Call-off Conduct: Do Travel Nurses Get Sick Days?

In the travel nursing industry, an unspoken rule is that you just can’t miss any of your shifts. So what do you do if you’re sick as a dog and don’t want to end up in the doghouse at work?

Unforeseen circumstances like illness are difficult (and impossible) to avoid, especially for healthcare professionals who are exposed to contagious patients every day. However, in travel nursing it’s far different to take a sick day than for permanent staff. Permanent nurses can easily find a colleague to work in their place, but travel nurses don’t really have that same luxury. After all, considering a travel nurse’s role is to sometimes fill in for another person who had to go on medical leave for a period of time, sick days can get a little complicated.

Ask about sick days BEFORE it happens.

Before you sign your contract for your travel nursing assignment, among the plethora of other questions you definitely have to ask, you must ask about the protocol for missed shifts in the event of an illness or emergency. You need to know who to contact if you do have to miss a day of work while on your travel nurse job.

  • Find out if you need to contact the hospital or your agency—-or both. This varies depending on which facility you’re working in and which agency you’re working with.
  • Tip: Usually, you should contact the hospital you’re working in the very moment you know you have to miss your shift. However, certain agencies enforce policies where you must contact them first.
  • Find out what possible ramifications there are for if you have an unexpected missed shift.

Sometimes you can’t afford to get sick:

There’s no paid days off for a travel nurse.

Travel nurse benefits like housing and travel stipends are all allotted based on a certain number of contracted hours. Agencies get the money for those things from the hospital based on the hours worked so if their contractually obligated nurses don’t work them, the agencies don’t get paid. The ramifications for this usually come down on the nurse then. Again, these will vary depending on which agency your assignment is with, but usually you could expect to pay a penalty that would cover the costs that were accumulated due to those missed hours. However, in some instances travel nurses can simply make up the hours by working more that week.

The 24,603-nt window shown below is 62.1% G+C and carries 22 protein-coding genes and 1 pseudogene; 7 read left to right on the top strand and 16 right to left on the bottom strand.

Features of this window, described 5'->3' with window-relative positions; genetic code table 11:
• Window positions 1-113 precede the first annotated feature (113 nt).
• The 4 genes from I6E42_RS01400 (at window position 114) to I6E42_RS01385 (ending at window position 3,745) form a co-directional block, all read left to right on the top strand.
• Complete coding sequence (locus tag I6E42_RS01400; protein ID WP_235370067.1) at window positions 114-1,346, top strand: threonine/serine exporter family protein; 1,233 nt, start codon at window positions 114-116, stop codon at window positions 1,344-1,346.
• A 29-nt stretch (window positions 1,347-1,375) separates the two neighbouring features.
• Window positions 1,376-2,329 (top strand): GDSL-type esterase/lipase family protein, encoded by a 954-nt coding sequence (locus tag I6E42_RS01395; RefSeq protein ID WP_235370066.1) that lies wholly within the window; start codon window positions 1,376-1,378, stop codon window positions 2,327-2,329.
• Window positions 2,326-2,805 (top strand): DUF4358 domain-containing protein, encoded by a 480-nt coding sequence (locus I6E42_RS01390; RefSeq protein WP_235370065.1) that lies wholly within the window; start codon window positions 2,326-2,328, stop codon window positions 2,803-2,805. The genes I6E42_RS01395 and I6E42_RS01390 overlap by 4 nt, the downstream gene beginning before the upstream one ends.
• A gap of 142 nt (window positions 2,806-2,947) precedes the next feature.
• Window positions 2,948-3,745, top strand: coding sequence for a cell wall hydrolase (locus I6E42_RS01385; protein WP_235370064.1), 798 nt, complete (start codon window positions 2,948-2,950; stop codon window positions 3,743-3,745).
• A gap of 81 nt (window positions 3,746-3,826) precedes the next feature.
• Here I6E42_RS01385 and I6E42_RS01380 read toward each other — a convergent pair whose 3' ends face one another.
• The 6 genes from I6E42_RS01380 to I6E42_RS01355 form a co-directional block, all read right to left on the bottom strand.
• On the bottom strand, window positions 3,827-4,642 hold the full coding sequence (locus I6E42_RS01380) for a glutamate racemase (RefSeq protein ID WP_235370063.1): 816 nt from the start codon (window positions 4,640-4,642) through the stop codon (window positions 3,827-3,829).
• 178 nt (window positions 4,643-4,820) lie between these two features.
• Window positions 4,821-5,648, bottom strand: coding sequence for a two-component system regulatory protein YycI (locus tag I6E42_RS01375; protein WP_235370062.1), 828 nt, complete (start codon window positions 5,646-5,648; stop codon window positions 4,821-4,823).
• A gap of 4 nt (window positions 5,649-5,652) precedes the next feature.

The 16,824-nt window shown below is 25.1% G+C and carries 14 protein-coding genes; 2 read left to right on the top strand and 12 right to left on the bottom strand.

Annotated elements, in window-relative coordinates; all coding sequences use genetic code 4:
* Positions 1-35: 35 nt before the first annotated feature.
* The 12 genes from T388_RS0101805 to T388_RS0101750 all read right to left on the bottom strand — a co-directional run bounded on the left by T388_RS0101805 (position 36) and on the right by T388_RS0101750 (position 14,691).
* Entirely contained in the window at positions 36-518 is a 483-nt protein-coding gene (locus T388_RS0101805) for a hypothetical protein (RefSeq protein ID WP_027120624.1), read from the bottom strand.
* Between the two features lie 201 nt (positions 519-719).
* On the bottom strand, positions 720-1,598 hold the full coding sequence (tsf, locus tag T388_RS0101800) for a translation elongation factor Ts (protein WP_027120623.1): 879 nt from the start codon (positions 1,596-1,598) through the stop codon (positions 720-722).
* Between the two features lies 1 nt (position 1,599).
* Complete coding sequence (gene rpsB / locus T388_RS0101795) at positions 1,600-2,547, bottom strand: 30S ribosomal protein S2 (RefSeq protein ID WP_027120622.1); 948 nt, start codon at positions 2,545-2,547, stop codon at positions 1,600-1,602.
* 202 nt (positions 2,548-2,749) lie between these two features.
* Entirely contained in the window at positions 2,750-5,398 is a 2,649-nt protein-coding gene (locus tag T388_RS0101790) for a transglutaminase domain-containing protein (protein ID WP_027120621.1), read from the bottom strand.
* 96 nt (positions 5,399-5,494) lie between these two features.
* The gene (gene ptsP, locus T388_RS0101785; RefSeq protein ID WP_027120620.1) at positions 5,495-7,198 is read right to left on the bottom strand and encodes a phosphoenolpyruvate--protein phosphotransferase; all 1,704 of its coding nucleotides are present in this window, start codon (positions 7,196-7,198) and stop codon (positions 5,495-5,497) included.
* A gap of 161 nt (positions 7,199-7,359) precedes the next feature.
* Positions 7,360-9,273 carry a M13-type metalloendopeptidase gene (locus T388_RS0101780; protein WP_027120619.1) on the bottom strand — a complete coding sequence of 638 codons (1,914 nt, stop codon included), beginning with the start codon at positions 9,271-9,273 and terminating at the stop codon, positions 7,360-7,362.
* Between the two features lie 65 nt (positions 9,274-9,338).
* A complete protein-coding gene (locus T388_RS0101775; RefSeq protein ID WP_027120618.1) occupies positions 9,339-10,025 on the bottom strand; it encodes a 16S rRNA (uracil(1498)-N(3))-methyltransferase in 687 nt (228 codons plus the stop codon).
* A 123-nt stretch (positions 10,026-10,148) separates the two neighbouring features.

If a travel nurse has to take off a couple days, that’s usually fine. If they have to take off a week or something, then that’s a different story. Most likely instances like that will end with a cancelled contract and a very devastated RN. When this happens, it might take a while to get cleared for future assignments.

Missing shifts as a travel nurse can affect your bonuses as well. To get most bonuses in travel nursing, there’s a certain number of hours that must be worked during that contract. Even one hour missed could totally blow it!

Your attendance record is at stake.

Travel nurse assignments are usually only about 3 months so if you get struck with the flu and take off 3 days or so, you risk jeopardizing your attendance record. It could be the only 3 days you have missed in 5 years, but in the eyes of the hospital you appear to be unreliable because you are only a temporary employee. If you do happen to get a bad attendance record at a facility, your reference from the hospital won’t be very good. It’s not fair, but that’s just how it goes.

Sickness happens.

Although it’s not an ideal scenario to have to take a day off due to illness, it’s not the end of the world. Nurses are people, too, and everyone gets sick every now and then. Your agency will understand and if you can make up the hours it will have no effect on anything. The worst thing you could do is to go into your shift with a contagious illness that could end up spreading to staff or patients!

Author: Travel Nurse Source

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